1863 Korean Map from Japanese Woodblock Encyclopedia

This map is from a Japanese woodblock encyclopedia called "Edo Daisetsuyo Kaidaigura" (江戸大節用海内蔵) which was published in 1863, the 3rd year of Bunkyu. It contained a map of Korea which was titled as "Map of Chosun Country" (朝鮮国図), although we have no detailed information who made this map etc.
Please look at the map (click the map to enlarge). There is Ulleungdo "欝陵" at off the coast of 江陵 with three tiny islets around it, and you may notice a larger island at the north of Ulleungdo and it labelled as "Usando". This Usando is apparently different from Liancourt Rocks in the location, shape and size. It maybe an imaginary island which Korean people believed to be present.
The map resembles the Map of Joseon which Kaneganese introduced before in the following post:
It seems possible that the mapmaker for the 江戸大節用海内蔵 referenced the map. According to Kaneganese's investigation the woodblock encyclopedia had been revised for many times and the oldest version was published in 1704. So it may have been a common knowledge among Japanese people that Usando was a larger island at the north of Ulleungdo.
By the way, Korean scholars insisted that Usando (Josando) in the map in the formar post was Liancourt Rocks. But this can't be true if one thinks with a commonsense interpretation.


  1. Thanks, pacifist

    BTW, the map seems to be similar to the one in the Korean news which Professor 李相泰 claimed it is Takeshima/Dokdo. I have no idea how it can be today's Takeshima, in any way.

  2. Sorry, I forgot to add the link.

    1600's? - The Map of Joseon(朝鮮国図)

    This post in July was totally VANKed and flooded with the nasty comments...

  3. Thanks Kaneganese, I didn't notice the map resembles the 1600's map you introduced. The mapmaker of the woodblock encyclopedia may have referenced the 1600's map.

  4. pacifist,

    I re-read the choson online article, and noticed the original or woodblock was made in 17th century, but map in the article was printed in 19c. So I believe they are same maps. And according to the article, 「江戸大節用」 was sort of a encyclopedia in Edo era (as you mentioned in the post) and it contains the information which was common in Japan at the time. I other words, it is safe to say that Japanese in Edo era commomly considered (Ahn's) Usando was a huge island which locates north to Ulleungdo which belong to 江原道, just like Ahn told Japanese in 1696. I think this information is very important since it proves Japanese recognition of Usando was not today's Takeshima since 1600s to the early Meiji.






    By the way, I noticed that there are many Japanese made Joseon maps which describe Usando. Edo-style "Ulleungdo and another island". It seems it was "common knowledge" for Japanese in (possibly in Momoyama era, 1592) Edo era and early Meiji that there is "another huge island called Usan-to near Ulleungdo".

    1. 1592 - 朝鮮国地理図 八道総図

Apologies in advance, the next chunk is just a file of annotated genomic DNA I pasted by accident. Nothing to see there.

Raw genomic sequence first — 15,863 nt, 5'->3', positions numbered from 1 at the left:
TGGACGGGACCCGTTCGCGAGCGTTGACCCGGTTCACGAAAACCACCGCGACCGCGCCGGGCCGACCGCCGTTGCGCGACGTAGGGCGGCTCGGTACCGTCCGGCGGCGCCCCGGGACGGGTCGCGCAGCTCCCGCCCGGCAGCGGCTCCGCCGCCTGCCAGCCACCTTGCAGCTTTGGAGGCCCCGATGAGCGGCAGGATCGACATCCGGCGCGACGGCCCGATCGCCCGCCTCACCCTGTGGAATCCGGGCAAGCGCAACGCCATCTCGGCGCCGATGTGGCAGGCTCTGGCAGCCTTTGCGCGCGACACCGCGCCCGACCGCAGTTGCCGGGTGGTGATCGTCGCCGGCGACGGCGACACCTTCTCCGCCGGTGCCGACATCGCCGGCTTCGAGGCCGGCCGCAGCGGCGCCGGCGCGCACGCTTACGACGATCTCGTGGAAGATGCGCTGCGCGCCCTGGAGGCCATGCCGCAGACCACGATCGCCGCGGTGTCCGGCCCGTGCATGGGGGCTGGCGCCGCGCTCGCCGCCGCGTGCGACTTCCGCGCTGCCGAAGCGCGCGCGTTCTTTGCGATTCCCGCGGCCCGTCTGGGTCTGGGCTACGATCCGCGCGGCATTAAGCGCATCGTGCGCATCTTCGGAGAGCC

2. 江戸大節用海内蔵 朝鮮国図 (original)
    3.1785 - 朝鮮八道図 : 林子平(west to the bottom : Ulleugndo is also labelled as 于山国 )
    4. 1863 - 江戸大節用海内蔵 朝鮮国図
    5.1873 - 朝鮮国細見全図 : 染崎延房
    6. 1873 - 朝鮮全図 : 海軍水路寮
    7. 1875 - 改訂新鐫朝鮮全図 : 佐田白茅著 (no labels)
    8. 1894 - 朝鮮全図 : 柴田源三郎

  5. Thanks Kaneganese,

    Your opinion is very informative, and I agree that Japanese people in the Edo era had a common sense about Usando which was a huge island at the north of Ulleungdo - it can't be Liancourt Rocks (because if it were, they should have written as Matsushima but they didn't).

  6. This map is introduced by 海野一隆,who is famous scolor for old map collection, but It is so stupid that the Korean news insist as if Korean scolor found this map.

  7. 海野一隆? So he introducet it to Korean? What for? Don't tell me he also believes this Usando is today's Takeshima. I kinda hoped this Prof. Lee Sang-te, who admitted Usando in 1711 map is not Dokdo/Takeshima, but Jukdo, was a decent scholar. I was wrong, apparently.

    By the way, I googled "江戸大節用海内蔵" and it seems there are so many copy of this 1863 version. And it seems that original was made in 1704, not 1600s. I need more information on this book.


    江戸大節用海内蔵(1/2) 須原屋茂兵衛 宝永元年(1704)元版、文久三年(1863)増版、江戸時代の実用辞典、富士山図あり 古書 2003*
    江戸大節用海内蔵(2/2) 須原屋茂兵衛 宝永元年(1704)元版、文久三年(1863)増版、江戸時代の実用辞典、上の二冊目

  8. Kaneganese,
    The map is on his book published on 2005 東洋地理学誌研究 日本篇 海野一隆  (P388)

    I forgot which post I commented before about hisbook.

  9. GTOMR,

    Please let me know if you know what late Professor wrote about this map. I'd like to know when the original wood block was made and printed first.

    BTW, It seems this "江戸大節用海内蔵" was very common in Edo era. And this 1863 version seems to have been printed and sold widely. It is no surprise that Korean collecter "find" the map. It's on Yahoo! auction even now. The problem is, nobody except for Korean can see this Usando as today's Takeshima.

  10. I just remembet that he just introduce the map of Korea in the book, nothing special explanation.

  11. Kaneganese, the island on the 1711 map was not Jukdo Islet from his survey. It was taken from the Ulleungdo Sajeok. The bamboo island from the Ulleungdo Sa-jeok was un-named. If you look at the map the island due East of Ulleungdo was drawn in front of Dodong Harbour. This was not Jukdo.

    The name Usando was an simply an assumption made by Pak Chang Seok.

    Inspector Pak wrongfully drew this island in front of Dodong Harbour. You can see where he placed his stone marker on his map. This marker was found next to Dodong Harbour in 1937. You can see the characters 刻石立標 on his map found here.


    We also know that this island was drawn south of Jeodong Harboour because we can see the location of Jeodong marked as 所謂佇田洞 on the harbour North of this 所謂于山島. So it's clear the island on this map was borrowed from the Ulleungdo Sa-jeok.